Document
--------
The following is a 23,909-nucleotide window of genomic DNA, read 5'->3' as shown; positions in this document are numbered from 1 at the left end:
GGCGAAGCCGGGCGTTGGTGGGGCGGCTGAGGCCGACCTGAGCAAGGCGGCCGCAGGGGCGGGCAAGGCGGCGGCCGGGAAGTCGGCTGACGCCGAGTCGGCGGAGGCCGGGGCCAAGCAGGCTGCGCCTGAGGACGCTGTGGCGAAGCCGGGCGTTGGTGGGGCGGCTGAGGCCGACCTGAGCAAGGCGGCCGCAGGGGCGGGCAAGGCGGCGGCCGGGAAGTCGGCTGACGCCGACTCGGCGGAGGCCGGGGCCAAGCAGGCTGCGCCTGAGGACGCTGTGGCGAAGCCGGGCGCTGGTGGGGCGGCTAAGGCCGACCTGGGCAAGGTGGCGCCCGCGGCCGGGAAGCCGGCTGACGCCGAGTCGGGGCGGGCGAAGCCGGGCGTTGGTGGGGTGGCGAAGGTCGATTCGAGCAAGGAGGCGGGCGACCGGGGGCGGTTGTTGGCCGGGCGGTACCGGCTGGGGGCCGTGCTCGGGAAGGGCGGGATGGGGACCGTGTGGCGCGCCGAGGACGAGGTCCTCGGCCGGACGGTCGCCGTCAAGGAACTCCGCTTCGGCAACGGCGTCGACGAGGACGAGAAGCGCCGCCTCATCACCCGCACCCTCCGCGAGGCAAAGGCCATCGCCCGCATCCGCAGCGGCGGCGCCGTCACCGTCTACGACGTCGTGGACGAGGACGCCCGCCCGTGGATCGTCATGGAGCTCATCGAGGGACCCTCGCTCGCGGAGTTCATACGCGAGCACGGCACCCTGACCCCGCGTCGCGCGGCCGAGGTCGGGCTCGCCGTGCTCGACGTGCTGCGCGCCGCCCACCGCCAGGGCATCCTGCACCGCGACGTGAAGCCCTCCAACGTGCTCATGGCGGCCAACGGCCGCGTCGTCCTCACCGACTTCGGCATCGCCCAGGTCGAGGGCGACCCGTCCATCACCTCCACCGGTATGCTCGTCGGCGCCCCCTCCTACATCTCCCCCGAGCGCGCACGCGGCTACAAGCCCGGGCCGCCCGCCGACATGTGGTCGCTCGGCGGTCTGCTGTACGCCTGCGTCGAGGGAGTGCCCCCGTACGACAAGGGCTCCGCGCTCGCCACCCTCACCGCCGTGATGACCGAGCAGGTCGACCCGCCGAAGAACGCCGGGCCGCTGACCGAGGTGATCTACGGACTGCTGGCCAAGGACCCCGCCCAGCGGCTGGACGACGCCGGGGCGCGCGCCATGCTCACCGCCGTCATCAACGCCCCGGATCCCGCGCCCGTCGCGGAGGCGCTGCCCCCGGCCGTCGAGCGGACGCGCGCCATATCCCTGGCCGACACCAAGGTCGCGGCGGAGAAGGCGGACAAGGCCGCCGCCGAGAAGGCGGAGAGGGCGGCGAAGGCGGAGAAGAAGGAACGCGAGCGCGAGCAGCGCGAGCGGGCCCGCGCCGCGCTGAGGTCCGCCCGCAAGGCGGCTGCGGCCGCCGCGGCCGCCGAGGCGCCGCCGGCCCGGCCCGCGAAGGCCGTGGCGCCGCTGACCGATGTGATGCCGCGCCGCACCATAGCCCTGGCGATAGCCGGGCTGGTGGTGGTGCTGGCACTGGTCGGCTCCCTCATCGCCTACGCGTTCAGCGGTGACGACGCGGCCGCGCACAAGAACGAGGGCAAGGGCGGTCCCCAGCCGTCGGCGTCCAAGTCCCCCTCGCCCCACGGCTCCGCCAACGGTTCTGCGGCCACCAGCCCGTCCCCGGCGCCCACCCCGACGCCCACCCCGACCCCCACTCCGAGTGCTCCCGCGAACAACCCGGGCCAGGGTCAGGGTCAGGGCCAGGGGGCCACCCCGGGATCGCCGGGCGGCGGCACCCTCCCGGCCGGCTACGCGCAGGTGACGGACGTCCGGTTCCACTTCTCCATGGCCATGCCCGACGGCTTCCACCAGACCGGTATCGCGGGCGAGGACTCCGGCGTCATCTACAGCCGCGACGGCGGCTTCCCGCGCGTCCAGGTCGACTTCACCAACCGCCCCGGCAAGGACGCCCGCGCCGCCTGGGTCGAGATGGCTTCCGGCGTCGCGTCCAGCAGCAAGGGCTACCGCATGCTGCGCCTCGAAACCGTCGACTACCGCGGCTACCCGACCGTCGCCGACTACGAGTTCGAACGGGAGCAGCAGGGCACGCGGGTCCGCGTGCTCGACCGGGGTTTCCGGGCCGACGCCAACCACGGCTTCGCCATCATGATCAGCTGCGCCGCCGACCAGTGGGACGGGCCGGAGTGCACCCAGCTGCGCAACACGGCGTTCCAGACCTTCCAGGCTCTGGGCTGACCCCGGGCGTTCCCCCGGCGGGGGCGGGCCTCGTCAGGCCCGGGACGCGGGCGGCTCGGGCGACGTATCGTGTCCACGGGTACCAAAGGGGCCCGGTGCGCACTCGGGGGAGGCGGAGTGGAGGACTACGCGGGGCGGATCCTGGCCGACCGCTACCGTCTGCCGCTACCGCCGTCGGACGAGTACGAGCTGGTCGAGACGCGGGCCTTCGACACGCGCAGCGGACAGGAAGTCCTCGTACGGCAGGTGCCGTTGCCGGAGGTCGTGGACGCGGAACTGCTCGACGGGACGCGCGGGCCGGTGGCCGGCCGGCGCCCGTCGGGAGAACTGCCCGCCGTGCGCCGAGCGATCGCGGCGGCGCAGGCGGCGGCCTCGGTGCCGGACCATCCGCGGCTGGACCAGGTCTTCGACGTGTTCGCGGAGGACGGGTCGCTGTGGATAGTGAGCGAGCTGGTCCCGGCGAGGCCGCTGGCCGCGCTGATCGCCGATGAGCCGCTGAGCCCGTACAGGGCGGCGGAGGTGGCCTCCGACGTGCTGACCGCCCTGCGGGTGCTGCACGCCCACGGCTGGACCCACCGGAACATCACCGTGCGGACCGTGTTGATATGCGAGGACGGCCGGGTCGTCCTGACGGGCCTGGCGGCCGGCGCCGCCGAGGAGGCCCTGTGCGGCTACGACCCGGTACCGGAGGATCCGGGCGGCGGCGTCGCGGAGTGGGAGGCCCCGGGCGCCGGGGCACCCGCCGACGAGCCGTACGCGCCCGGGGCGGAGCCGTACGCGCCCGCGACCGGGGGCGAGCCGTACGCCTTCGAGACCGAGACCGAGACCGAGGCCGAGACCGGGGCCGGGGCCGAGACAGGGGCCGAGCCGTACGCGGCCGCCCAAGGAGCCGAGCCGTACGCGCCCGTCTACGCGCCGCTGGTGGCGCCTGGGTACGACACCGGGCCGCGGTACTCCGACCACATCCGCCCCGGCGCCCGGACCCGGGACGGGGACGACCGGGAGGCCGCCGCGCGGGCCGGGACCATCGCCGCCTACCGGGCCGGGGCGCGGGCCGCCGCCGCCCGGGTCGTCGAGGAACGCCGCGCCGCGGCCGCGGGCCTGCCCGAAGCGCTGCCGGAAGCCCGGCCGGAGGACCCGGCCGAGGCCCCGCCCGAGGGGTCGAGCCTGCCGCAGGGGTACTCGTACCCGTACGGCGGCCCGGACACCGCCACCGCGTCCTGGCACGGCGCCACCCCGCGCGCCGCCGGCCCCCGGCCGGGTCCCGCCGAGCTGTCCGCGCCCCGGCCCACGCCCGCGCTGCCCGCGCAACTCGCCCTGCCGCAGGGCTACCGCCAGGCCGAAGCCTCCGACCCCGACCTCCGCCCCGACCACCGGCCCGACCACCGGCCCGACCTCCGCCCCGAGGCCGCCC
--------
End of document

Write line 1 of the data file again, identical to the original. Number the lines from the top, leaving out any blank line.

The following is a 23,909-nucleotide window of genomic DNA, read 5'->3' as shown; positions in this document are numbered from 1 at the left end: